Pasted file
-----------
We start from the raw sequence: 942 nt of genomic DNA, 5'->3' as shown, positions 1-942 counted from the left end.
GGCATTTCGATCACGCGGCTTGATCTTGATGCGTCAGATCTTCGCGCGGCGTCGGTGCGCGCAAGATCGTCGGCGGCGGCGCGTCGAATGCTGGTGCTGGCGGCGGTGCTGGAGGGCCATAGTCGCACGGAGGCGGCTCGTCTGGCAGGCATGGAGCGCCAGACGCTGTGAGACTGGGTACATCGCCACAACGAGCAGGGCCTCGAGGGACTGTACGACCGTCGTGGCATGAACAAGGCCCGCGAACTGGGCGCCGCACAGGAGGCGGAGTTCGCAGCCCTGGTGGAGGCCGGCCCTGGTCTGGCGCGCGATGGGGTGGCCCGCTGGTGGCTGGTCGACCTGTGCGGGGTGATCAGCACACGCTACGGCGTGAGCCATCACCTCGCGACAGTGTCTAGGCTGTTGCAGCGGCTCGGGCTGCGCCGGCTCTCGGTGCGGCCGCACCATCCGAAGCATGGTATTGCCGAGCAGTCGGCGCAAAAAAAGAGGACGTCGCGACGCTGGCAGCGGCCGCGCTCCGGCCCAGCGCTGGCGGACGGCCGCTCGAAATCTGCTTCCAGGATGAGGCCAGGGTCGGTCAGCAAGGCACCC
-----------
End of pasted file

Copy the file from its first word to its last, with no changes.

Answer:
We start from the raw sequence: 942 nt of genomic DNA, 5'->3' as shown, positions 1-942 counted from the left end.
GGCATTTCGATCACGCGGCTTGATCTTGATGCGTCAGATCTTCGCGCGGCGTCGGTGCGCGCAAGATCGTCGGCGGCGGCGCGTCGAATGCTGGTGCTGGCGGCGGTGCTGGAGGGCCATAGTCGCACGGAGGCGGCTCGTCTGGCAGGCATGGAGCGCCAGACGCTGTGAGACTGGGTACATCGCCACAACGAGCAGGGCCTCGAGGGACTGTACGACCGTCGTGGCATGAACAAGGCCCGCGAACTGGGCGCCGCACAGGAGGCGGAGTTCGCAGCCCTGGTGGAGGCCGGCCCTGGTCTGGCGCGCGATGGGGTGGCCCGCTGGTGGCTGGTCGACCTGTGCGGGGTGATCAGCACACGCTACGGCGTGAGCCATCACCTCGCGACAGTGTCTAGGCTGTTGCAGCGGCTCGGGCTGCGCCGGCTCTCGGTGCGGCCGCACCATCCGAAGCATGGTATTGCCGAGCAGTCGGCGCAAAAAAAGAGGACGTCGCGACGCTGGCAGCGGCCGCGCTCCGGCCCAGCGCTGGCGGACGGCCGCTCGAAATCTGCTTCCAGGATGAGGCCAGGGTCGGTCAGCAAGGCACCC